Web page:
Big Brother: allowing an app to access your location can give the government your data

Civil liberty organizations condemn the increased purchase of private data by government agencies

Do you allow apps to access your location when you download them? Do you click 'allow everything' when you are asked for permission in order for the app to perform its function? You have just taken a step closer to entering Big Brother territory. With such ordinary gestures, you would be consenting for this data to end up in the hands of the government. This has been condemned by several organizations in defense of civil liberties in the digital world. In addition, they warn that the purchase of equipment for tracking devices and private data by security forces is becoming more and more frequent.

Red flags went up regarding the response of J. Russell George, inspector general of the Treasury Department, to a question from Wyden and Democratic Senator Elizabeth Warren about the IRS's purchase of location data from the private data analytics firm Venntel. The government entity would obtain private data from individuals, without a court order, through this operation.

In the response, the respondent indicated that the officials assured that they did not need a court order, since "the available information had been voluntarily provided through individual permissions" in the apps and devices they use.

The business of buying and selling data

The process is as follows. Many smartphone apps request to be able to access the user's location when it is used to enable some functions. Once they obtain the user's express authorization, the apps can share it with third parties. Data analytic companies negotiate with app developers, or even other companies, to get the information, analyze it and sell it to other private or public entities.

Beyond the clarification provided by the example, this is not a special case. There is a growing trend for law enforcement and investigative departments to purchase information on the use of citizens' phone and digital devices from data analytic companies. The debate on security and individual freedom is once again being served up.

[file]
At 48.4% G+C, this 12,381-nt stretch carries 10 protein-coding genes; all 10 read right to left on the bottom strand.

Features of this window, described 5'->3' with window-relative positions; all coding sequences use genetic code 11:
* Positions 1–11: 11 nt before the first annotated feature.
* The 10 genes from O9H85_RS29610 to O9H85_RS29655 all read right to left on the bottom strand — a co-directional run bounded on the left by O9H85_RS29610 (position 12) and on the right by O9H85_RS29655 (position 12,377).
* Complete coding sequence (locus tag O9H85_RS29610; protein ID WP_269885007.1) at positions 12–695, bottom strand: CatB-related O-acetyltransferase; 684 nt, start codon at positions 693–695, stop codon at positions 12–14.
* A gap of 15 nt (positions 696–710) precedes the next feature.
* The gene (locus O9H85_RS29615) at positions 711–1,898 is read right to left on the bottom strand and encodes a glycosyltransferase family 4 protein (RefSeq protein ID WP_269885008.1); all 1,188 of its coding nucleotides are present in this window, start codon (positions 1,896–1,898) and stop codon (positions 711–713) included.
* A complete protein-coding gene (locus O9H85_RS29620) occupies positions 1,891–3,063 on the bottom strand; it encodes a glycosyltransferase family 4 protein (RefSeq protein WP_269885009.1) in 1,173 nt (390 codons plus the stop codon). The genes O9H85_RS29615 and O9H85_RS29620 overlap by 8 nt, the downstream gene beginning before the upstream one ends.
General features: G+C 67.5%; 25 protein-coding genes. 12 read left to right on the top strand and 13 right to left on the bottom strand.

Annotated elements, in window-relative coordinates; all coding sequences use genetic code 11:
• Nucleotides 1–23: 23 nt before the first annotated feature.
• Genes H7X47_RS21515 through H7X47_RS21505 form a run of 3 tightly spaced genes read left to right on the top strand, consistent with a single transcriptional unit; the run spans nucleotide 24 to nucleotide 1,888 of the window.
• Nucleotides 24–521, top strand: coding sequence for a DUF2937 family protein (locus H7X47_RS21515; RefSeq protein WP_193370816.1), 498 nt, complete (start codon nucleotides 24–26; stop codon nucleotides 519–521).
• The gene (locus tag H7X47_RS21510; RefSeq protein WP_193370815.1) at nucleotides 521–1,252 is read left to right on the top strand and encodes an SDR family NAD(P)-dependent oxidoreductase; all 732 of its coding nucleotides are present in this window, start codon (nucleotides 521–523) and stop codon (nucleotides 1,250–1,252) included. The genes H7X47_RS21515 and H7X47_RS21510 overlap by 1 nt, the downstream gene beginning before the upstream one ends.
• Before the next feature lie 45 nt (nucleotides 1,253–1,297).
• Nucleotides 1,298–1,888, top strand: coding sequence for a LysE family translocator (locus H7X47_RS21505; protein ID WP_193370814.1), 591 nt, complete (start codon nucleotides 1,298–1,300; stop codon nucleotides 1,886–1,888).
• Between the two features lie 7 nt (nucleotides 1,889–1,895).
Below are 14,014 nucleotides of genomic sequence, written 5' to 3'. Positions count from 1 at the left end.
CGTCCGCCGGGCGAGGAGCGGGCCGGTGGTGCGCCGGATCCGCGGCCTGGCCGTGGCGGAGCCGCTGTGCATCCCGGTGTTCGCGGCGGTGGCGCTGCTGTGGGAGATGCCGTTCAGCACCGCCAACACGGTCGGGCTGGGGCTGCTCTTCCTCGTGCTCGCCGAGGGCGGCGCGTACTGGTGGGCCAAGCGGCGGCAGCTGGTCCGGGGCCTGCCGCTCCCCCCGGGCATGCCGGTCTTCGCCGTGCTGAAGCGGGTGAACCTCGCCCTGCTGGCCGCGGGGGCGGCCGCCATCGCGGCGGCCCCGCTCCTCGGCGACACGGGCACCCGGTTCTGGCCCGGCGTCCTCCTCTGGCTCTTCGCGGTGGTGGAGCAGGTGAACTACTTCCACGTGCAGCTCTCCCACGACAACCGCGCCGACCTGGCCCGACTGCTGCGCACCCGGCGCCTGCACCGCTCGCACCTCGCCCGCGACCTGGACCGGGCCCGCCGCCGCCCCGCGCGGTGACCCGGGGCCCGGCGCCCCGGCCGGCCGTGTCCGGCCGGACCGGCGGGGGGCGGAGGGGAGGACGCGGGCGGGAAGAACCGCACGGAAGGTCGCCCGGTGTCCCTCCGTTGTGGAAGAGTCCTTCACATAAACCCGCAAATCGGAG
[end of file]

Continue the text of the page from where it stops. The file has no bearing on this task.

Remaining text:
The eternal security vs. freedom debate

One of the latest cases has been made public by the Electronic Frontier Foundation, a non-profit organization dedicated to "defending civil liberties in the digital world." The entity has obtained, under the Freedom of Information Act, documentation on local, state and even federal, police departments that purchased a cell phone tracking tool that can monitor citizens' activity.

It is Fog Reveal, from the company Fog Data Science, which boasts to have "billions" of data from more than 250 million people. The entity has or has had among its clients at least 18 local, state and federal law enforcement agencies.

"A violation of the Fourth Amendment"

While speaking to Just The News managing partner Mathew Broderick insisted that the work they do is positive for the partnership: "We fill a gap for underfunded and understaffed departments. Local law enforcement is on the front lines in human trafficking and missing persons cases, yet these departments are often behind in technology adoption."

Not everyone has such a positive view of what these partnerships entail. Aaron Mackey, EFF senior attorney, claims that "Reports and a recent EFF investigation confirm that law enforcement across the country regularly access our private activity, with the ability to track our daily lives, often without a warrant. This violates the Fourth Amendment and allows for broad surveillance that can sweep up anyone near the scene of a crime."

"It picks up everything except the smell of electricity"

Another example is related to the Internet and not cell phones. Several branches of the U.S. military signed up to access Augury, from the cybersecurity firm Team Cymru, which is capable of tracking more than 90% of the world's Internet traffic. In addition, it can provide access to people's email data, browsing history and other information, such as their sensitive Internet cookies, according to documents reviewed by Vice last week. In the words of a cybersecurity expert contacted by the publication, "it picks up everything except the smell of electricity."

This has caused well-known civil liberties lawyers such as Alan Dershowitz to explode: "It's too much Big Brother. And the connections that now exist between private industry and government are becoming one of the big issues of the 21st century- Google and Facebook and whether or not Google and Facebook have to take direction from the government."

"The only reason we allow private people to track you for commercial purposes is because we assume it won't end up in the hands of the government. If the government wanted to do the same, they would need a court order. Mike Lindell was tracked down. He was hunting with his friends, and he was in Hardees. How did you find him? Did they buy data? Or did they have a GPS on it? Or did they track his cell phone?" wonders Dershowitz.